I am back at home in South Florida, three tubs of laundry done and still enjoying memories of France.
We were brought back to Paris on Saturday.
Sunday morning in Paris we trekked from our hotel room near the Opera to Musee D’Orsay on the other side of the river. The museum was formerly a train station and housed the largest number of people rescued from concentration camps after World War II.
Each of the six cabins on the barge was named for an Impressionist painter. I was in Pisarro.
Among the amazing Impressionist paintings we saw at the museum:
Morisot’s charming Chasing Butterflies, Cezanne’s mouth-watering Apples and Oranges and his portrait of Mme. Cezanne, Renoir’s delightful Gabrielle and the Rose, and Degas’ marvelous Blue Dancers. All the work features vivid interpretations, all quite lovely and what could have been a better way to wind up a six- day barge trip on L’Impressioniste?
The way home
I arrived home last night. The trip wasn’t easy.
After two wonderful days in Paris, I went to Gard du Nord to catch Euro Rail back to London. The mobs of people signaled something was out of the ordinary and it was! A car had broken down in the tunnel and because of defective overhead lines, hundreds of passengers had to walk out of the tunnel.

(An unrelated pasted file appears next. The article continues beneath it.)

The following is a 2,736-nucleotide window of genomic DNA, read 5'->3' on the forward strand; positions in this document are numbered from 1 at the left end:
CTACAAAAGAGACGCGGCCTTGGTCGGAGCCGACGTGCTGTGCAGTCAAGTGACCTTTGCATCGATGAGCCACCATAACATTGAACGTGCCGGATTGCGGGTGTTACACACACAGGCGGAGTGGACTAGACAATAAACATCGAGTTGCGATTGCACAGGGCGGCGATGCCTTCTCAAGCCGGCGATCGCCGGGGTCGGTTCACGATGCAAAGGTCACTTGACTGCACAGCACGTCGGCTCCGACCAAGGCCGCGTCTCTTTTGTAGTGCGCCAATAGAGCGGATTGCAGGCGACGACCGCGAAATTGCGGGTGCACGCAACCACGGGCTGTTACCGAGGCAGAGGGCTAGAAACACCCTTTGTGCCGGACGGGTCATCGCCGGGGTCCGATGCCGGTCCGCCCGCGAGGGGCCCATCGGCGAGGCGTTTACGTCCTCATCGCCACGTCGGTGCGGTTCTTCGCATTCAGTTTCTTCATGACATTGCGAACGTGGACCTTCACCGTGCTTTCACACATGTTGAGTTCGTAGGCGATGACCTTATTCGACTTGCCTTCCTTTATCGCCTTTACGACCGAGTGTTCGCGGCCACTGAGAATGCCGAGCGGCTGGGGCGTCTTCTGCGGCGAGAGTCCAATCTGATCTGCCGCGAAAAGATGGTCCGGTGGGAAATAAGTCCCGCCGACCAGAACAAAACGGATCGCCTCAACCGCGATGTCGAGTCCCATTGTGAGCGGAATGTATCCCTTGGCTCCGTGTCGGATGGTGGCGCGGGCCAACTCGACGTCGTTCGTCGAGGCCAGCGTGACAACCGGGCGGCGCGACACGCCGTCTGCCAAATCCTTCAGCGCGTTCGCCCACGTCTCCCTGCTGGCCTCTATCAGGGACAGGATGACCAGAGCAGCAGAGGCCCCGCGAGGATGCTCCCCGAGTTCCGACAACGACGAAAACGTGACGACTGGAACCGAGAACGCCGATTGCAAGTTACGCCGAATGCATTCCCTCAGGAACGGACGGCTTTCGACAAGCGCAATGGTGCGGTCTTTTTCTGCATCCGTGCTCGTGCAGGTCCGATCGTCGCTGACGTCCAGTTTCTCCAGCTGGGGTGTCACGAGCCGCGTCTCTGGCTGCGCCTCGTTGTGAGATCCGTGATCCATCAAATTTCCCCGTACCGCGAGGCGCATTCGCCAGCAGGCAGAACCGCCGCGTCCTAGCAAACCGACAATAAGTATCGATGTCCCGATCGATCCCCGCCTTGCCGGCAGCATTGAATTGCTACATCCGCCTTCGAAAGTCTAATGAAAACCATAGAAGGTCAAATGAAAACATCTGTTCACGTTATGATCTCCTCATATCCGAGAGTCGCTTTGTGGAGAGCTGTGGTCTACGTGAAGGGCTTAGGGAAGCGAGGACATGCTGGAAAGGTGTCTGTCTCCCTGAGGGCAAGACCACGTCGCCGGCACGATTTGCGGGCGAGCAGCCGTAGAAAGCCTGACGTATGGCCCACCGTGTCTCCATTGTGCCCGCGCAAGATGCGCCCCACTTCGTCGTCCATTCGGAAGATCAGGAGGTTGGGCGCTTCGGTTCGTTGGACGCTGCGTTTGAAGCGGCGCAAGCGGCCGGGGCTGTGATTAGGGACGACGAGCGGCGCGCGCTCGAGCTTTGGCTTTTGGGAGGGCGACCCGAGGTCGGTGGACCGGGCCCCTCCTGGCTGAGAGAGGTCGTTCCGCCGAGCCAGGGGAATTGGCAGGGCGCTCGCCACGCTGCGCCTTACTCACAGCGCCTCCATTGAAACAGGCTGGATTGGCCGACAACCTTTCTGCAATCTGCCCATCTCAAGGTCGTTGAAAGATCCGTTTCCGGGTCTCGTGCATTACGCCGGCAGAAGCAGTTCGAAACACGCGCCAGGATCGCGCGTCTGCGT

I did not know this initially, we were told several varying stories, but since I had an airline flight the next day and a prepaid hotel room, I ultimately was put on the first train that went out after the power was restored. When we approached Calais, before the entrance to the tunnel and approximately 30 minutes from London, we stopped – and stayed shopped for 2-1/2 hours. I got to London just in time to get to my hotel at Heathrow in the rush hour.
I also was on the one of the first flights leaving Heathrow requiring passengers to make certain all electronic devices were fully charged.
Other than that, the experience was positive, the barge most enjoyable, and travel, as you travel junkies know, a great experience if you are prepared for a couple of “bumps in the road.”